7. Conclusions and Implications
 Fluid flow paths in subduction zones have long been the source of debate. Field evidence is abundant that metamorphic fluids interacted with HP-LT metamorphosed crust both during subduction and exhumation in Greece. However, most isotopic and petrologic studies indicate no evidence for large-scale fluid flow in the Cyclades, leading to suggestions that flow must have been limited or extremely channelized. Pervasive retrogression of regionally extensive rock packages, as observed on Tinos, requires large-scale fluid flow during exhumation, yet until now, no regional-scale retrograde fluid conduits had been identified. Digital outcrop mapping of mineral assemblages in the HP-LT rocks of Tinos and numerical modeling of the flow system indicate that some lithologic contacts and associated veins served as major conduits for regionally moving fluids. The HP-LT terrane exposed on Tinos underwent near pervasive retrograde fluid infiltration during exhumation. Contacts between large marble horizons and surrounding metasedimentary and metaigneous rocks were highly retrograded and commonly fractured, and are inferred to have been zones of elevated permeability. We conclude that fluids were preferentially channelized into these zones of high permeability and high fluid flux. As a consequence, HP-LT assemblages were preserved in the directly adjacent low-flux regions. Evidence for a significant, contact-parallel component of metamorphic fluid flow provides important insight into the nature of fluid flow pathways at intermediate depths in subduction zones. The reported absence of stable isotopic fluid alteration signatures (either prograde or retrograde) in most HP-LT terranes may be the result of localization of regionally flowing fluids in a layer-parallel/fracture flow system within the subducting slab and downgoing continental crust. Our digital mapping and modeling strongly suggest that lithologic contacts and associated fractures/veins are one of the elusive, major flow channels for retrograde metamorphic fluids in subduction zones. This field-based identification of flow conduits in the Attic-Cycladic Blueschist Belt provides some measure of reconciliation between the hitherto contrasting views of fluid flow during subduction, metamorphism, and exhumation of HP-LT terranes.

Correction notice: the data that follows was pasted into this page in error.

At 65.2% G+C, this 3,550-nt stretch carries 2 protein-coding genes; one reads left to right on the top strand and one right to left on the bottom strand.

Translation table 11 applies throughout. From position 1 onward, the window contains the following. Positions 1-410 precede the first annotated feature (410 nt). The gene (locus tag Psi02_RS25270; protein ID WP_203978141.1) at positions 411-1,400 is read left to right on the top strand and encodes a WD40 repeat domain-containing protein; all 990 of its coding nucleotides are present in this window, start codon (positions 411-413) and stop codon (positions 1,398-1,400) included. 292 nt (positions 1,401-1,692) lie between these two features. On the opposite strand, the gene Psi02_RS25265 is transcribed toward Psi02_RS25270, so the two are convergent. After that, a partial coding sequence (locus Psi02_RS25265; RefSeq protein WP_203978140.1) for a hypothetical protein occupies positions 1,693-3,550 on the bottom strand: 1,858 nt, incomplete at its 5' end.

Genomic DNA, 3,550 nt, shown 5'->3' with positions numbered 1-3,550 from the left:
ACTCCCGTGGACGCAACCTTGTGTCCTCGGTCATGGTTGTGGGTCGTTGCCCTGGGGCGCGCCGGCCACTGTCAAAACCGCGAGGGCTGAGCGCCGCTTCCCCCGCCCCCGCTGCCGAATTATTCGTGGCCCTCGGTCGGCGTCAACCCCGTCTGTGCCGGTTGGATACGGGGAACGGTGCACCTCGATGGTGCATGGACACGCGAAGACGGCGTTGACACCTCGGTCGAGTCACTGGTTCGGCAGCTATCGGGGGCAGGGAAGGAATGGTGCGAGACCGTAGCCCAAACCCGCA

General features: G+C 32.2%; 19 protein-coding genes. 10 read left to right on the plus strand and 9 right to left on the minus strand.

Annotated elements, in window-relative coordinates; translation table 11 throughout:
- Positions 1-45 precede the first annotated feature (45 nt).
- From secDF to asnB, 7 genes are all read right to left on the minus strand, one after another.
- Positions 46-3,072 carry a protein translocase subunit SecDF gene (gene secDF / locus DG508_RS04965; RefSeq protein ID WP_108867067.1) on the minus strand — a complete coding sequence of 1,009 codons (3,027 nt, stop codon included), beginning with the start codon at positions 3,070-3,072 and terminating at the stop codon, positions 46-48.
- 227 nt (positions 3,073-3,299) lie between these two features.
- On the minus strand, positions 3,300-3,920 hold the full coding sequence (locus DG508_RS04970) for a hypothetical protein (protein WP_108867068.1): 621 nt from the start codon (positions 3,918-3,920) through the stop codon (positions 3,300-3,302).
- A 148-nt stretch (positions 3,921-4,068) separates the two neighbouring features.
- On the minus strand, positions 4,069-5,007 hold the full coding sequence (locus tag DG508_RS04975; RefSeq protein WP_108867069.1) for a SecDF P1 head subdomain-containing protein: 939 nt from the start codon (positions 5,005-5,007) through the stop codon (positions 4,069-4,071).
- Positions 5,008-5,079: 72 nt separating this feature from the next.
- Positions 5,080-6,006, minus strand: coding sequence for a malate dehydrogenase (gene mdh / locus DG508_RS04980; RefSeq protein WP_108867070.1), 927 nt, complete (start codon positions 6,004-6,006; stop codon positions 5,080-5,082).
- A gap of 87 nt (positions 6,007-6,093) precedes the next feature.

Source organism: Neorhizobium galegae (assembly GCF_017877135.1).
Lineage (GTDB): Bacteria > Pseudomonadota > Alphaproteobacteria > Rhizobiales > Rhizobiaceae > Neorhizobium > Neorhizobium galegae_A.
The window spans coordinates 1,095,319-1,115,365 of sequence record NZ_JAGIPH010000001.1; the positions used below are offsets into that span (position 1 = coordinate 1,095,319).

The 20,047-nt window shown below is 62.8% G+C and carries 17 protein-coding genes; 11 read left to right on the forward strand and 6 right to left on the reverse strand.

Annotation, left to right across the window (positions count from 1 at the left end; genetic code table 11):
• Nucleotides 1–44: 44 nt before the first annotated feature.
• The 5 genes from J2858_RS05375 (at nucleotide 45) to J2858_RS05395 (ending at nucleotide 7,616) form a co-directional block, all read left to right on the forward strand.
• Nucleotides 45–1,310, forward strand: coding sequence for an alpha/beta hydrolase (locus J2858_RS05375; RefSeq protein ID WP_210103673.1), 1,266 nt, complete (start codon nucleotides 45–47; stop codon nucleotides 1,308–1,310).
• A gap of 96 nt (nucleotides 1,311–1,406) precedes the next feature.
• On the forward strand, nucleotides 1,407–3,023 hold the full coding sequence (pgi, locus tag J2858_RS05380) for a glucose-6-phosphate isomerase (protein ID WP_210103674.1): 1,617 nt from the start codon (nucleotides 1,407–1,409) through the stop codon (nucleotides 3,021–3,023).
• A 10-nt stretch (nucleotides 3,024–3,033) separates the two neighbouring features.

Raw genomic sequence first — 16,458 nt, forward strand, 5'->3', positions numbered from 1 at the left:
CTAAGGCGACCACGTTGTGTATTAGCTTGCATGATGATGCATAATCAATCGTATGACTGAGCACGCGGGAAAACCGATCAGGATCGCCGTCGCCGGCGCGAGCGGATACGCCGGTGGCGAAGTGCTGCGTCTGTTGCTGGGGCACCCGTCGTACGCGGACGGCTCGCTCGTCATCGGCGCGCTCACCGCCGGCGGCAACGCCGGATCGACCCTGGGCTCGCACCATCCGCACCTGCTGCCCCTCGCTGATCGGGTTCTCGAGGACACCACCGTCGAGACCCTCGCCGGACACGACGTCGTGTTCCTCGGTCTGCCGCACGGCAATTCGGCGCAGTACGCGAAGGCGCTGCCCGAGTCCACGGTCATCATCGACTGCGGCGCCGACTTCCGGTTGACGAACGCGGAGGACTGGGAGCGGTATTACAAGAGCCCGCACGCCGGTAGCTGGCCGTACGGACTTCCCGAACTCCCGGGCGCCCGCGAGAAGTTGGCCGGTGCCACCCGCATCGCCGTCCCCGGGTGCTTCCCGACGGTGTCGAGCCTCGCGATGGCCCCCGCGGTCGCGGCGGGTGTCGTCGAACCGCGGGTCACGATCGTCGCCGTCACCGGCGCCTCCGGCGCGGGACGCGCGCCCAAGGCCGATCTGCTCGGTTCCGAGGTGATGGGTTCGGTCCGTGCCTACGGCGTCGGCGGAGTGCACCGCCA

We thank Elizabeth Donald for field assistance and the Greece Institute of Geology and Mineral Exploration (IGME) for logistical support. Constructive reviews by John M. Ferry, C. Page Chamberlain, and Gray E. Bebout significantly improved the manuscript. Financial support from National Science Foundation grants EAR-0105927, EAR-9727134, and United States Department of Energy grant DE-FG02-01ER15216 is gratefully acknowledged.